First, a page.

Do you like your voice? Do you feel that you can express easily what you want, feel or think? Here’s how to improve your voice.
The voice is the invisible part of the body, directly connected with your emotions and moods. Your voice is the mirror of your soul. Through your voice, others perceive what is behind the words you say—your true being.
Some voices are higher or lower in pitch, some deeper, some clearer. Just as some people are taller, thiner, blond or brunette. That’s why connecting with your true voice is like connecting with your true self—your ability to express and share your essence with the rest of the world.
But for some people, talking requires a huge amount of effort. Sometimes people think this is normal but it isn’t. Vocal fatigue, dysphonia, or longing for a different voice is more common than we think. And in many of these cases, people experience the feeling of not being able to breathe well.
The simple act of communicating can carry a huge amount of fatigue and frustration. And that's very comprehensible because that limitation is impeding the full development of some people’s personal power.
If this sounds like you, here are some basic tips that might be useful to start improving your voice .
A Living Voice
Take a notebook or your tablet and start a "Diary of your voice," Write down any sensation you perceive around your voice, what you like bout it and what you don't like.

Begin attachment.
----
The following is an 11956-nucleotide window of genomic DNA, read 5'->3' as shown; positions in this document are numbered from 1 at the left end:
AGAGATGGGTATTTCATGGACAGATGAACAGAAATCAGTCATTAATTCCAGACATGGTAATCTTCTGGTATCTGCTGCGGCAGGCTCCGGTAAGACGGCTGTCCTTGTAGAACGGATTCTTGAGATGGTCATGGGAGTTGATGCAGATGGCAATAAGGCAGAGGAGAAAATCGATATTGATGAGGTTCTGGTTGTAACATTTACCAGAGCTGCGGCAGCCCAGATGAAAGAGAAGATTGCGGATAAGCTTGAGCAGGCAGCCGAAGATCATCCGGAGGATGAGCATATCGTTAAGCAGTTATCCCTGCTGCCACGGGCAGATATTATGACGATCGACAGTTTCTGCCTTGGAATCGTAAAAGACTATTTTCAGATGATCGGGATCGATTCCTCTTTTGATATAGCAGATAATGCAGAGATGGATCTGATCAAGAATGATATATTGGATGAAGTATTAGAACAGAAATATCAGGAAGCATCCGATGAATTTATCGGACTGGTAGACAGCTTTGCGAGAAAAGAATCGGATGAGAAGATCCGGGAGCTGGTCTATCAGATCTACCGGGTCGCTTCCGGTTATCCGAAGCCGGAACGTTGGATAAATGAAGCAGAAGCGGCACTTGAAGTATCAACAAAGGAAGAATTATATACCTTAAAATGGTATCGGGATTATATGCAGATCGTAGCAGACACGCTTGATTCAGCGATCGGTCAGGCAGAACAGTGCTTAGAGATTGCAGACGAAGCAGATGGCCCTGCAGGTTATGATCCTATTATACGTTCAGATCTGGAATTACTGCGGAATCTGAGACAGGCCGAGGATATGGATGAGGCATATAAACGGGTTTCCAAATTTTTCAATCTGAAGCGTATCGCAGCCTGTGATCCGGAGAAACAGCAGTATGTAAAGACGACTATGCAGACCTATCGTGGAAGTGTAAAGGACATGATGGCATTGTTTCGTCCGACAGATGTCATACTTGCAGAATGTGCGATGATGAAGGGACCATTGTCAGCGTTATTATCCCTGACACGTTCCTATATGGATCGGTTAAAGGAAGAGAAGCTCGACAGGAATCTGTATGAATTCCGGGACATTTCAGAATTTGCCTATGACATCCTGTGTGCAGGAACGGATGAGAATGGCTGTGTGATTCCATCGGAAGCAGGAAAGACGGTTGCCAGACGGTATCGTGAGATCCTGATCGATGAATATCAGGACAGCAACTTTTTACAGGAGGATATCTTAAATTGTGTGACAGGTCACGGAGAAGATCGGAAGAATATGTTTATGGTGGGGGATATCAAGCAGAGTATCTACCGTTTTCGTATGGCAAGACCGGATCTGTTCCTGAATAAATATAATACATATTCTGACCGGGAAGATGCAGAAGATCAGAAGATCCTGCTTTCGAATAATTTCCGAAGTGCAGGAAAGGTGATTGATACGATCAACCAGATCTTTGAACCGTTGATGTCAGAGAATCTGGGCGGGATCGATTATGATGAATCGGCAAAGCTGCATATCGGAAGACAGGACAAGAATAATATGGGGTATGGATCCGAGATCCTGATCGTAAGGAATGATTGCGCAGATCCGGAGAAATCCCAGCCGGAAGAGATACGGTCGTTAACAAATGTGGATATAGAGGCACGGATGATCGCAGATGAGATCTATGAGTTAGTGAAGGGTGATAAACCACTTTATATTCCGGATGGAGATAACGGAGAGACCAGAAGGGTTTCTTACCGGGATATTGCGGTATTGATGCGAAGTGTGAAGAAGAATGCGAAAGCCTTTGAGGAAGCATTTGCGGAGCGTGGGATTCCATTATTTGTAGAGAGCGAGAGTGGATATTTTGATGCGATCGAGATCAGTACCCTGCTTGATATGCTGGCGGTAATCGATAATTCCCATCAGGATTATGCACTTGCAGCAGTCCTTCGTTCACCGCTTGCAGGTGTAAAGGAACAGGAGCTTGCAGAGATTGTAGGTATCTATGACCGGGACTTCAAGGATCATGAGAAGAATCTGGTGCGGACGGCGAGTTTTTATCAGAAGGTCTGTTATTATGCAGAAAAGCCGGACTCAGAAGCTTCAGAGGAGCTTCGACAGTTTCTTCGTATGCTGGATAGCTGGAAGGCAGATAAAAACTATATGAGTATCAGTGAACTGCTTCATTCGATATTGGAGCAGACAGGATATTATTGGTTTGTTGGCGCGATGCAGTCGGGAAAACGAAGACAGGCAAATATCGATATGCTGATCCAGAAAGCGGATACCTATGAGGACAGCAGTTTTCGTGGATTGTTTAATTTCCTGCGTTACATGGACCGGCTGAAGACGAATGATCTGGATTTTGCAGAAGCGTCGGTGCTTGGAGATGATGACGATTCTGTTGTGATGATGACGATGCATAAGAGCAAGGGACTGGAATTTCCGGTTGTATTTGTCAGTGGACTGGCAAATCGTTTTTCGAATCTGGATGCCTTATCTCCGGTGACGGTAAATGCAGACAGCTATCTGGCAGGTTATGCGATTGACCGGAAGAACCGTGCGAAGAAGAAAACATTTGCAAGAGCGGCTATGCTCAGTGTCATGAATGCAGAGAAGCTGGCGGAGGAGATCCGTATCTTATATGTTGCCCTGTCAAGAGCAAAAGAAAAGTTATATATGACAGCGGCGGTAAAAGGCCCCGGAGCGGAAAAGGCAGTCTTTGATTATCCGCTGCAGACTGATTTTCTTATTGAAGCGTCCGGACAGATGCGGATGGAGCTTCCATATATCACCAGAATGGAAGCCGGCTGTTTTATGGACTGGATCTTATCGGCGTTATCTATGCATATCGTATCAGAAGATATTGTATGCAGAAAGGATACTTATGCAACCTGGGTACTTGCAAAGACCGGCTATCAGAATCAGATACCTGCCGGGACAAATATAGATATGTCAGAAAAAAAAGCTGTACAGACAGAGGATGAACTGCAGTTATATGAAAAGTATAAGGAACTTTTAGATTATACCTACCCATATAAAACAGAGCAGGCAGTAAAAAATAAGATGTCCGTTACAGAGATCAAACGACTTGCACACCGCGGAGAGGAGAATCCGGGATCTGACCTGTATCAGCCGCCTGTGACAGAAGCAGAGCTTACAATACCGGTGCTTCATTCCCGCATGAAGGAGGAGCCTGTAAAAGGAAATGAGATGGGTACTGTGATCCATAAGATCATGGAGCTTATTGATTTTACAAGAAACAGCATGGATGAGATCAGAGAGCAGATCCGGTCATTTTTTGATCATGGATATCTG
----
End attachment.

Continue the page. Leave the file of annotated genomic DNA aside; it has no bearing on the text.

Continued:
Then start tracking things like situations, people, and places where you find it more difficult to talk. Jot down times when your voice sounds more tired make note of moments when it sounds alive and free.
Bring your attention to the quality of your breathing in each situation you noted. Is your voice deep or shallow? Long or short? Do you feel it mainly in your upper chest or lower down? Is it hard to inhale? Do you feel you need more air than you are actually taking in?
All this is will probably lead your attention to different areas of your body. Now, where—if anywhere—in your body do you feel a discomfort connected to those moments of vocal fatigue or strain? What tends to contract or tense in those moments? Is there a mood associated to it? An emotion? An image?
What you want is to start being more concrete about something that you might leave as a general sensation of discomfort. What the diary brings to you is the opportunity to be more aware of what you do that leads you to your particular discomfort. Because being aware is the first step towards change.
The vibrations of your voice have the power to connect you with yourself and touch others in your own unique way. Don't underestimate the power of your voice, learn to love it and live it... And speak your truth.